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dc.contributor.advisorRau, Henrike
dc.contributor.authorFox, Emmet
dc.date.accessioned2014-12-12T15:11:58Z
dc.date.available2014-12-12T15:11:58Z
dc.date.issued2014-09-10
dc.identifier.urihttp://hdl.handle.net/10379/4787
dc.description.abstractThis project examines public receptivity to climate change in Ireland and how this receptivity is connected to the structure of Irish society and the translation of 'climate change' into that society. It provides a methodological framework for examining the social dimensions of climate change perceptions and responses built around the socio-cultural theories and methods of French sociologist Pierre Bourdieu. He viewed practices and power relations, associated with positions within society, as central to the formation of a 'practical apprehension' of the world for the occupants of those positions. This apprehension is made up of dispositions that, functioning predominantly at an unconscious level, guide our behaviour and how we classify issues and the actions of others, including those pertaining to climate change. More specifically my work looks at how different social conditions and power relations contribute to diversified climate change perceptions and responses between certain groups: namely teachers, environmental activists, farmers, businessmen and lower economic groups. My thesis also investigates how research participants contribute to their own climate change receptivity. The thesis demonstrates how inputting the social into research on climate change receptivity highlights the unequal access to choice that participants have towards engaging with climate change. It reveals a powerful connection between social distance from dominant culture and the quality of the receptiveness to the high-cultural and technical veneer of dominant depictions of climate change. The data collected points to the role in enhancing climate change engagement of higher expert literacy, socially empowered communities and moral framing and vice versa: the diminutive effect on engagement when these properties are absent. Moreover the dominant reformist approach is depicted here as disenfranchising the role of the general public, tending to individualise their possibilities for involvement. In recognising only their individualised consumer-related forms of decarbonisation reformism greatly limits opportunities for public involvement.en_US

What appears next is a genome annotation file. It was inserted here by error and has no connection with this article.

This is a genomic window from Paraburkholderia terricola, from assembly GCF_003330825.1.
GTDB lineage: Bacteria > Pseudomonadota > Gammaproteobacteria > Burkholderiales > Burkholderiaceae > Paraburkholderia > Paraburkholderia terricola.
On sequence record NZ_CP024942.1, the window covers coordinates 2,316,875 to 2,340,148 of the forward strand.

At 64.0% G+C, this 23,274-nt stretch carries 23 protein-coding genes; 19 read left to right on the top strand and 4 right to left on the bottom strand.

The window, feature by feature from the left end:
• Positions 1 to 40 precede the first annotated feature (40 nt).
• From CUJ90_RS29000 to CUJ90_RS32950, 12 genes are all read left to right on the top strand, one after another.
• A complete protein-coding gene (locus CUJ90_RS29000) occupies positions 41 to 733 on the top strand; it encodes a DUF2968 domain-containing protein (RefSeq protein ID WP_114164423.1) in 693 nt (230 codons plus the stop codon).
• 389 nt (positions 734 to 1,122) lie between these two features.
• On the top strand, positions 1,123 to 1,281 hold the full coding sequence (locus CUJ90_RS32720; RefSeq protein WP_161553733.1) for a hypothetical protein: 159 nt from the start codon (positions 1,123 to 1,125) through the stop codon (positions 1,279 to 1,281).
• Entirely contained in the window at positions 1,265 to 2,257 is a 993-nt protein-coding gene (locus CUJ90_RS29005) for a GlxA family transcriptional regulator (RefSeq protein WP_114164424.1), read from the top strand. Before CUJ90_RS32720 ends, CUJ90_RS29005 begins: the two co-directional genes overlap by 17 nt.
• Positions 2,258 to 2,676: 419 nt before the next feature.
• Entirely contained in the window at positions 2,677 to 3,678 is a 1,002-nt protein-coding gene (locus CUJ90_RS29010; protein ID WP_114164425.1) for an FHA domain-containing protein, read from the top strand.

dc.rightsAttribution-NonCommercial-NoDerivs 3.0 Ireland
dc.rights.urihttps://creativecommons.org/licenses/by-nc-nd/3.0/ie/
dc.subjectIrelanden_US
dc.subjectEnvironmenten_US
dc.subjectSustainabilityen_US
dc.subjectBourdieuen_US
dc.subjectFocus groupsen_US
dc.subjectPublic opinionen_US
dc.subjectPracticesen_US
dc.subjectPerceptionsen_US
dc.subjectMediaen_US
dc.subjectFarmingen_US
dc.subjectEducationen_US
dc.subjectBusinessen_US
dc.subjectClassen_US
dc.subjectIndividualisationen_US
dc.subjectSymbolic violenceen_US
dc.subjectClimate changeen_US
dc.subjectEconomic growthen_US
dc.subjectPolitical Science and Sociologyen_US
dc.titleSociety, Power and Climate Change: A social critique of public climate change receptivity in Irelanden_US
dc.typeThesisen_US
dc.local.noteExamines the relationship between how representations of 'climate change' are shaped and defined within Irish society and public climate change receptivity. Through focus groups and interviews the research identifies how different social conditions and power relations contribute to diversified appreciations and responses between certain groups towards these representations.en_US
dc.local.finalYesen_US
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Attribution-NonCommercial-NoDerivs 3.0 Ireland
Except where otherwise noted, this item's license is described as Attribution-NonCommercial-NoDerivs 3.0 Ireland